However this weekend the woodlands were opened for charity and, at last, after wandering through a wonderful collection of ancient rhododendrons in full flower, I glimpsed the tower in the distance. As I approached it looked stranger and stranger. I knew it had been built in the 1790’s, but hadn’t realised that it had been built in such a strange form of gothic revival (I tend to call this gothick).

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An octagonal tower with weird windows and curious beasts carved on the label stops, the addition of mobile phone aerials on the top only adds to the strangeness of the creation.

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As soon as I saw it I was immediately reminded of pictures I had seen of the great tower of Fonthill Abbey. This was built at about the same time as this building, fell down twice before being finished. It towered 90 metres (300ft) high, and dominated the surrounding countryside for a few years, before finally collapsing in 1825, destroying Fonthill Abbey in its fall.

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If this tower was little known, the other one is very well known. Clavell’s tower stands on the cliffs above Kimmeridge Bay on the Dorset coast. It had been built as a summerhouse, became a coastguard look out, then was abandoned and fell into ruin. A few years ago it was in danger of collapse as the cliff it stood on was crumbling. A campaign to save it was started, with high profile support from the crime writer P.D James.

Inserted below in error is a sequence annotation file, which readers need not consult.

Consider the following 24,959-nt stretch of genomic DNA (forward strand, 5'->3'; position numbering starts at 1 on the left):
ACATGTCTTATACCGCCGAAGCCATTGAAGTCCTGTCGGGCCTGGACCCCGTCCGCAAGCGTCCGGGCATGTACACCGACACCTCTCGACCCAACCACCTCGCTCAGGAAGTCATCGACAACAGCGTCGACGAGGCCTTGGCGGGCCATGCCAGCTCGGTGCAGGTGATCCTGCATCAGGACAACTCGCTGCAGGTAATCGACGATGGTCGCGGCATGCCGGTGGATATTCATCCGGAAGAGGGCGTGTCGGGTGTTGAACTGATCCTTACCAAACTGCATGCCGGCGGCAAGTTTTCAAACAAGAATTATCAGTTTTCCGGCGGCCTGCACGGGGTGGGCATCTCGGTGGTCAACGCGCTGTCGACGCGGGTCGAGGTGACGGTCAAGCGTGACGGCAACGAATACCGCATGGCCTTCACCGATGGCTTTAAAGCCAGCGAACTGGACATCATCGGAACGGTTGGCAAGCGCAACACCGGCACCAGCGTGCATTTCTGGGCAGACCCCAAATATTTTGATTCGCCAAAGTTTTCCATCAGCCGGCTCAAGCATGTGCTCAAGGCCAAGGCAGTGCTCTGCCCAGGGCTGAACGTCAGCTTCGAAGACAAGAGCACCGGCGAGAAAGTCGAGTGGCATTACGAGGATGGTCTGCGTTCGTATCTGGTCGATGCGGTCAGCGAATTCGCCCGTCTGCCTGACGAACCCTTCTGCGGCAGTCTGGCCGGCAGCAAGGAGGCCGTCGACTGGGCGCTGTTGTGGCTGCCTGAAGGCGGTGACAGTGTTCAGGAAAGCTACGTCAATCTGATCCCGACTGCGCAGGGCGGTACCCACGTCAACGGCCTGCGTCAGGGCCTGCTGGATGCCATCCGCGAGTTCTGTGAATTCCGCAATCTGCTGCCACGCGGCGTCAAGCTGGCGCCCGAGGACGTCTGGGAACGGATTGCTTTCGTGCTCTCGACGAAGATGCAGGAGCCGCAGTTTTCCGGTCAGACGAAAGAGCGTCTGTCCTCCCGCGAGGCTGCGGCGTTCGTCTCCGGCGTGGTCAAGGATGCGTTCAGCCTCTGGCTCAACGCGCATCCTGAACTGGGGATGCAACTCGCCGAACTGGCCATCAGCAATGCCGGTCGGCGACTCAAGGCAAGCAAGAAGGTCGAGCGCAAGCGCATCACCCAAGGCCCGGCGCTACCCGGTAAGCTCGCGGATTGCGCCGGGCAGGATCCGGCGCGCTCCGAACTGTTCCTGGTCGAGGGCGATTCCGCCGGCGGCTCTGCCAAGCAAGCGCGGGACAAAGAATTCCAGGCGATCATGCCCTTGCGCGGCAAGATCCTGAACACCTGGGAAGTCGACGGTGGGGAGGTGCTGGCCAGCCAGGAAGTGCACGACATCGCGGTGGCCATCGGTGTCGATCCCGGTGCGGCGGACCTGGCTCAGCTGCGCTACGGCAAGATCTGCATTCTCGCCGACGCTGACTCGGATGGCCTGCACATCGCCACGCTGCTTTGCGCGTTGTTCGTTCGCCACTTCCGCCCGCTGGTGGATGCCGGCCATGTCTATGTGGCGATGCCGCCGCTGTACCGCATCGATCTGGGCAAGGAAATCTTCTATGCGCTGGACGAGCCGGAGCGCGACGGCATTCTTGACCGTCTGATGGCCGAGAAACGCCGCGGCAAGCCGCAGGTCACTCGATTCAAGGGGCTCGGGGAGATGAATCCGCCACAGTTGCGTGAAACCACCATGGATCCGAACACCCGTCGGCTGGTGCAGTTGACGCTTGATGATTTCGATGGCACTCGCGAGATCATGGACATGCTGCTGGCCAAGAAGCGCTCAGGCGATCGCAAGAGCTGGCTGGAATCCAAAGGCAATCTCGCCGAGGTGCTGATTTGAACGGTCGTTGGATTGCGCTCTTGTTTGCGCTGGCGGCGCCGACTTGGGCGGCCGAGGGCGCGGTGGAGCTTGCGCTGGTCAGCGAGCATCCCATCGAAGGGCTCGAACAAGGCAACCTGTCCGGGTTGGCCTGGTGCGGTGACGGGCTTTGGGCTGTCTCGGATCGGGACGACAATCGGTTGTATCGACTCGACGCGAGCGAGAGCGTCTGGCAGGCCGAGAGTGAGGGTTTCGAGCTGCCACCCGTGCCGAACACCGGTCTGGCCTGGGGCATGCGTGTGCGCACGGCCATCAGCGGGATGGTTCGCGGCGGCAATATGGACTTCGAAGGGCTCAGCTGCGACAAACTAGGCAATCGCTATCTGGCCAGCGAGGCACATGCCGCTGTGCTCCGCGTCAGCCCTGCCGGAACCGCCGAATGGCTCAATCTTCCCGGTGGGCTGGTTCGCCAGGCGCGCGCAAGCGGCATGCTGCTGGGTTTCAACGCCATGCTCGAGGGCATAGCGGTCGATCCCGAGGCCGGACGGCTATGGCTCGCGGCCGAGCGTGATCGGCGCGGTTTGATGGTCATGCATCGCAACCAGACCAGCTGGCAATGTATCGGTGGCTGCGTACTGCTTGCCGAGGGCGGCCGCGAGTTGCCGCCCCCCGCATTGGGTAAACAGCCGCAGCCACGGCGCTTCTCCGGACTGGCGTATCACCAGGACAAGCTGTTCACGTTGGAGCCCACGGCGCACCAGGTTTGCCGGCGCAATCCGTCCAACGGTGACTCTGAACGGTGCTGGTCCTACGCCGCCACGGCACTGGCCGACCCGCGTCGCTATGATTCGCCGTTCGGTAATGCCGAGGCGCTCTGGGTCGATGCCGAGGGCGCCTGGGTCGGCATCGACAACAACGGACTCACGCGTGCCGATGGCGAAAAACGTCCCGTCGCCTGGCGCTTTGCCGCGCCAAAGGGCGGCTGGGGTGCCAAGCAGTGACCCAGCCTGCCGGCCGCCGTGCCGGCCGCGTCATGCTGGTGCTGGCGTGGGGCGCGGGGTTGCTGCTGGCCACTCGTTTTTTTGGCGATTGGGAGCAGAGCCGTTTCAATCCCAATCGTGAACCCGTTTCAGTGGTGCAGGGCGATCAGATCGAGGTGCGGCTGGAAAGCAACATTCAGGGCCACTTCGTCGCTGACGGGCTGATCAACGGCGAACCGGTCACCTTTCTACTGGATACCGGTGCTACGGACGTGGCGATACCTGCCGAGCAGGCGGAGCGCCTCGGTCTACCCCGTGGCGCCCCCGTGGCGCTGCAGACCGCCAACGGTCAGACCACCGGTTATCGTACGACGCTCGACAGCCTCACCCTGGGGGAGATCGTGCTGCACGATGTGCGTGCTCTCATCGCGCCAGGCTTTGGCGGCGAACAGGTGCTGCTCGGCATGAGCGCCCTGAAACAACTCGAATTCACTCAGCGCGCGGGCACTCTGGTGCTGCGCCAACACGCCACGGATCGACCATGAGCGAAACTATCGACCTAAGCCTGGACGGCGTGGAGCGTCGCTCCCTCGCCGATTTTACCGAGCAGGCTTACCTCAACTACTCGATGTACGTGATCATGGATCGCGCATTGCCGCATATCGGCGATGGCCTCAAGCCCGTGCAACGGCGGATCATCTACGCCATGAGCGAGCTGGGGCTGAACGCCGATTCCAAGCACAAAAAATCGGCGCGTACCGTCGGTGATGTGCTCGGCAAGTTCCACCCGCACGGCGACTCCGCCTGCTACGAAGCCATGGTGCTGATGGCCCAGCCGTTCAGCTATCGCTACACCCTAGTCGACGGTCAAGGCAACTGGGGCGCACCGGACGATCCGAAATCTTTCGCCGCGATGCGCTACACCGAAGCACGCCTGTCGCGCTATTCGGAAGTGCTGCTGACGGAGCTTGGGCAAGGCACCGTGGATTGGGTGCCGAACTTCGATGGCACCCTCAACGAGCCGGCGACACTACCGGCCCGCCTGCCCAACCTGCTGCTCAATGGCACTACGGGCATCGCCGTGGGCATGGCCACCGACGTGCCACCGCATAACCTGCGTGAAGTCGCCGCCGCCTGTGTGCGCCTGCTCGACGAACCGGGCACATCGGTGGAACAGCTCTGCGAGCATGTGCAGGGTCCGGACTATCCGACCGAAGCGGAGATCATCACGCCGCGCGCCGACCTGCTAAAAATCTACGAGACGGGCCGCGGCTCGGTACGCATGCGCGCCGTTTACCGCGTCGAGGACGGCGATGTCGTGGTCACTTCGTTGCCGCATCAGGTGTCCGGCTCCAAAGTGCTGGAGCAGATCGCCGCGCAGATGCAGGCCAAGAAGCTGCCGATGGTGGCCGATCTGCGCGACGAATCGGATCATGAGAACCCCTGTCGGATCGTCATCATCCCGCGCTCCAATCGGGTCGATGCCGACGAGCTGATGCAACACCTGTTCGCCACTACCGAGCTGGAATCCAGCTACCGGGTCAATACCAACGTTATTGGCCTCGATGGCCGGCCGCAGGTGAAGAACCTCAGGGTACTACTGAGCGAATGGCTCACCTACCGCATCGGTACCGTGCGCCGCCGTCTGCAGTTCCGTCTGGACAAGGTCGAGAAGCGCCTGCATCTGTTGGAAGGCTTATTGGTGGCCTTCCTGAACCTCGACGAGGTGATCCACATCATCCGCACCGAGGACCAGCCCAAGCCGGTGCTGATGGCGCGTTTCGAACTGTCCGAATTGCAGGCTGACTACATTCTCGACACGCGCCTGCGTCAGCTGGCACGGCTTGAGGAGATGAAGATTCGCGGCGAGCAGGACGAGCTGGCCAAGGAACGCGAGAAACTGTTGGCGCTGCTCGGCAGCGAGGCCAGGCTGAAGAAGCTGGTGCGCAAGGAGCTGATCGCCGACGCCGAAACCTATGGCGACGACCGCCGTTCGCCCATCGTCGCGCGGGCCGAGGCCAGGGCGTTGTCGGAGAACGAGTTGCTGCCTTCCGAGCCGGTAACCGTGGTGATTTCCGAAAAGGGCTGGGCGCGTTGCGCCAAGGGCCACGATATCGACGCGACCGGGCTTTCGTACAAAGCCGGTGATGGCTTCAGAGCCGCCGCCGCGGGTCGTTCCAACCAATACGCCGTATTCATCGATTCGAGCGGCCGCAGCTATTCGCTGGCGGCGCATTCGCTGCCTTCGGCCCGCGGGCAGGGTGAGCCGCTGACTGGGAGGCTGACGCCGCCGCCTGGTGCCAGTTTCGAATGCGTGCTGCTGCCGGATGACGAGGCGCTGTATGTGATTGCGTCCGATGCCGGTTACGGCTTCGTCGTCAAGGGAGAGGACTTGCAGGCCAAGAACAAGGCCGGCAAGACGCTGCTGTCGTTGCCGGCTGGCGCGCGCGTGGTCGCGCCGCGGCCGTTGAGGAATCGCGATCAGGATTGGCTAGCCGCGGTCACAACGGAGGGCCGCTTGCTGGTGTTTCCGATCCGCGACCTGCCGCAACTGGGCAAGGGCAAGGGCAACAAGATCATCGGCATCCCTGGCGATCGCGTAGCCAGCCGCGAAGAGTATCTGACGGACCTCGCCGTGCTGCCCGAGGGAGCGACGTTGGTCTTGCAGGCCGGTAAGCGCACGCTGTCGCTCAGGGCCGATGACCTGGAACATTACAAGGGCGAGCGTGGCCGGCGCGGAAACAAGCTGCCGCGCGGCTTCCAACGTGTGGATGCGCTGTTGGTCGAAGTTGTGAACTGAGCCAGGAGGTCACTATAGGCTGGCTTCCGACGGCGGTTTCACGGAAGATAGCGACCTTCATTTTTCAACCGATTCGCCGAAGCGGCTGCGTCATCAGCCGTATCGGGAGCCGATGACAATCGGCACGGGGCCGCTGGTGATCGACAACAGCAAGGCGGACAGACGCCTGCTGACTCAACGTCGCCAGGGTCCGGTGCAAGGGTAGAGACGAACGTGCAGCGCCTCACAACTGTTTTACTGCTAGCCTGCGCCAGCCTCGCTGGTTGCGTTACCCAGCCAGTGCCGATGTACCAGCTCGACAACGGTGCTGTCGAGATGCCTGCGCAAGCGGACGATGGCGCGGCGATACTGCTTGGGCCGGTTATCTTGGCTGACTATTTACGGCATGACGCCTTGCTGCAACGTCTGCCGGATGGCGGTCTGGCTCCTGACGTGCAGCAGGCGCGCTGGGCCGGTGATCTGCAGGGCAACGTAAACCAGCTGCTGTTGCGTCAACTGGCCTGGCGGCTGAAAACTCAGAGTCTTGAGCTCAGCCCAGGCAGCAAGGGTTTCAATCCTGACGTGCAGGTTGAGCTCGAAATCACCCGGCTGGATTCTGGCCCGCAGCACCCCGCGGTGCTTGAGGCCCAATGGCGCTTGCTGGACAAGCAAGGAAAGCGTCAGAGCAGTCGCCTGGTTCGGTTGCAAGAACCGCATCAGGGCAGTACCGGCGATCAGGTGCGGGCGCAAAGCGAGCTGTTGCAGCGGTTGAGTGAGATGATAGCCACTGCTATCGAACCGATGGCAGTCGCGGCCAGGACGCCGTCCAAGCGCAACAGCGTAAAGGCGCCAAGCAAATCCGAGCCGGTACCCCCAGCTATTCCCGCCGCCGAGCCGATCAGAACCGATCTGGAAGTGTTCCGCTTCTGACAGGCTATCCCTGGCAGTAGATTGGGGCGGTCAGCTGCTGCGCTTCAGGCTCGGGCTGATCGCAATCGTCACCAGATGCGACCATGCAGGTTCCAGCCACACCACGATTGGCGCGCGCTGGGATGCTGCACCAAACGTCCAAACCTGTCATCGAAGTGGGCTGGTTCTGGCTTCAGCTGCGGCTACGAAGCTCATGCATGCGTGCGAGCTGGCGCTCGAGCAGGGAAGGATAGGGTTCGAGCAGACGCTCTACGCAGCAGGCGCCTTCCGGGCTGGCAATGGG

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Clavell’s Tower before restoration

She got involved because the tower had been the inspiration for one of her novels. The story she told was that she was on holiday with her family, everyone else was admiring the view of the bay, whilst she imagined a man in a wheelchair falling over the cliff (she also claimed that she had thought like that all her life, on hearing the nursery rhyme Humpty Dumpty, she wondered if he fell, or was he pushed). This was the stimulus for The Black Tower. When a TV company came to film the novel they found that, in reality the tower was grey, so it was coloured black with food colouring as this would wash away in the rain.

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The tower today, the ring shows where it once stood.

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The very unusual holiday home.

Clavell’s tower has been saved, was moved away from the cliff edge and rebuilt – and is now a very unusual holiday home.